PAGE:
Then there was a bit more silence, and this autumn I found that there had been an album out since February. Oh well, better late than never. ‘Debbie Loves Joey’ and ‘Junkshop Discotheque’ were present and correct, but they obviously felt that nothing but a single could contain ‘Long Hot Summer’. Quite right too. Putting together my Monorail list the other day, I knew that It’s My Club And I’ll Play What I Want To had to be pretty high up there. It’s more than a throwback to past glories, much in the same way that Helen Love are more than a Ramones tribute band. They are about excitement and happiness and fandom and friendship, and their pop thrill is easily the match of the pop thrills they collage together to make their songs*. This album sees their references broaden out a bit (Wings’ ‘Jet’, the 1910 Fruitgum Company, Debbie Harry – nothing past the 1970s), and the sound has changed too. I said we got the old band back, but actually the music is now far more subtle and layered than it was in the ’90s. This record could not have been made on a Casiotone, or at least not just on a Casiotone. Sometimes the drums even sound real, and the fuzzbox gritty. There’s a line in ‘Garageband’: ‘We got a Super Kay guitarist and a girl Hammond organist / Listen to her play all day’ – a Hammond organ isn’t something they’d have used in the old days. Not that this is some exercise in real rock (obviously), but there is a fullness to the sound that it never had before.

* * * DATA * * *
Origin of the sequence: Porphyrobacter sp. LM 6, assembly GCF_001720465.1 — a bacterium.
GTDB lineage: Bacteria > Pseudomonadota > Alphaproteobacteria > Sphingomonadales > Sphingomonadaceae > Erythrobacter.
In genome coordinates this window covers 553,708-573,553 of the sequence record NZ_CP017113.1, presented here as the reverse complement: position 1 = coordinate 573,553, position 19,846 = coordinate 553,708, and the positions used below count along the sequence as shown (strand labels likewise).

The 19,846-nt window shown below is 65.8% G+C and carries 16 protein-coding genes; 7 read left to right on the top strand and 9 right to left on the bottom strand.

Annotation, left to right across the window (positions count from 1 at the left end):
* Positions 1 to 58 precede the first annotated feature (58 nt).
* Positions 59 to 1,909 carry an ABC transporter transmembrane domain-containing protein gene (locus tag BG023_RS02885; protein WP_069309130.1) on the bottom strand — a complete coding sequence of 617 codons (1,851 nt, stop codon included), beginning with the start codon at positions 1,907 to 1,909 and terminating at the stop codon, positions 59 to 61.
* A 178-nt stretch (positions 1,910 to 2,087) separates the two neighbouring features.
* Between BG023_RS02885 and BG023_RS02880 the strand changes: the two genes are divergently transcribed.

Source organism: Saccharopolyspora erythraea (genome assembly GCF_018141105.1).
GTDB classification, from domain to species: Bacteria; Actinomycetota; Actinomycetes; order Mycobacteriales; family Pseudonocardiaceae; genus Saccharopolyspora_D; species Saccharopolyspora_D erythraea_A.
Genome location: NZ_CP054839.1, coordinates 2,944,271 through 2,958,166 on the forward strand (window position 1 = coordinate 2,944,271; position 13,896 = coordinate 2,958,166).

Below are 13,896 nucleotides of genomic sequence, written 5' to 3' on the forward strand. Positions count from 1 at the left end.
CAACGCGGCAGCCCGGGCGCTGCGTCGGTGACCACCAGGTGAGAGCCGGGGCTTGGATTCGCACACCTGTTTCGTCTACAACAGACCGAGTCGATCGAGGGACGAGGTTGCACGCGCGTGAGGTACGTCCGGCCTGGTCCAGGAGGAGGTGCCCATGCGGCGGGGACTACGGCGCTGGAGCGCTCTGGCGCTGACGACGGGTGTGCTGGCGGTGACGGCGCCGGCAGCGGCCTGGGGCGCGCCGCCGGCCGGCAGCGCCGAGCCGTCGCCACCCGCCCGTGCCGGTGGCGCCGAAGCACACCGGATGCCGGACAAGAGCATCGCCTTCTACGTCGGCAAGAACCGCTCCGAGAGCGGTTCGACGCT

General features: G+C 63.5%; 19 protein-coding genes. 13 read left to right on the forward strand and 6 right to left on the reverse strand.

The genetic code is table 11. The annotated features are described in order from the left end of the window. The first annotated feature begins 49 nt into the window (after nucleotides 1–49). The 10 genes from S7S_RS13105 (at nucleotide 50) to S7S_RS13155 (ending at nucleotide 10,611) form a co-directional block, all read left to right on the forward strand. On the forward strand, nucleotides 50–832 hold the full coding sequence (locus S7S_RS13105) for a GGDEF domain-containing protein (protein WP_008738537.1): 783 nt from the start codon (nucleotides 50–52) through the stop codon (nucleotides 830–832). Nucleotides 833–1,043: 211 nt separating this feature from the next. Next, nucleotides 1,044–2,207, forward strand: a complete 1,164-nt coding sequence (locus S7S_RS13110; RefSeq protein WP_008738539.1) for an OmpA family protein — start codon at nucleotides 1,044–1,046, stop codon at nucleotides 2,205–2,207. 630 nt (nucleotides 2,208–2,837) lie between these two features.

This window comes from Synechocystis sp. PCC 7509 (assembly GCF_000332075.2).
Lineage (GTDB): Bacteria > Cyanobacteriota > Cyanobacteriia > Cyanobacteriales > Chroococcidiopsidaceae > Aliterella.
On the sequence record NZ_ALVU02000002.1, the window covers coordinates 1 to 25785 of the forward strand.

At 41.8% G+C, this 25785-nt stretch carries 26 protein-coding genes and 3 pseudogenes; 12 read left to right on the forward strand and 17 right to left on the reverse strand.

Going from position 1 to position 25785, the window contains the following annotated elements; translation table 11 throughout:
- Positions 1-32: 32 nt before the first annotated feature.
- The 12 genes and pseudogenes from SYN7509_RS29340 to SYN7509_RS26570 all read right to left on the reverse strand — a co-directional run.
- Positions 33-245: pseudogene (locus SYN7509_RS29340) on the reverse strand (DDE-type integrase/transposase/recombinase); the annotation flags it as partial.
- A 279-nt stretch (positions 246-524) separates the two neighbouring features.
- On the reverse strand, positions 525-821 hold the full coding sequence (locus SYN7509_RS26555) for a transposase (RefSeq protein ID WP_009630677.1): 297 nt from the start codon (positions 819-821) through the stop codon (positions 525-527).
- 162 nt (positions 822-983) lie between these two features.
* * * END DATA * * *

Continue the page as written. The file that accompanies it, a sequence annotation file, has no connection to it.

The record opens with what has to be the best leading question of all time: ‘Sugar candy candy how do you feel / With shooting stars and laser beams?’ Even if you feel rubbish to begin with, you’ll feel great by the time the question has finished. Definitely by the end of the song (‘It’s My Club...’ itself), which has about a million hooks, and is pretty much the equal of ‘Long Hot Summer’. The rest of the album is not short on them either. ‘Jet’ has another slew. ‘Rodney’s English Disco’ too. ‘Queen of the Disco Beat’ is insanely catchy, and vaguely reminiscent of the Rainbow theme tune. ‘Jet’ starts with some sampled dialogue, oddly reminiscent of Saint Etienne’s So Tough: ‘In the chocolate box of life the top layer’s already gone, and someone’s pinched the orange cream from the bottom – bloody hell’. Odd because of that line in ‘Shifty Disco Girl’ – ‘she’ll dance to anything but Saint Etienne’ (but then she is shifty, I suppose). ‘A New Squad Attacking Formation’ sounds like the second Go! Team album should have done, a clamour of cheerleading. In context, ‘Staying In’ sounds strangely contemporary – ‘I got broadband connection super fast / I can download songs and photographs’ (broadband? In the ’70s?), and provides the closest the album brings to a change of pace. It’s as fast as all the other songs, but Helen speaks portions of it, so it has a more relaxed feel. And, and, and. It’s all great. Don’t get me started on the artwork, we’ll be here for another 1,000 words. Helen Love were always a band about how brilliant it is to adore pop music, and I can’t tell you how brilliant it is to adore theirs once more.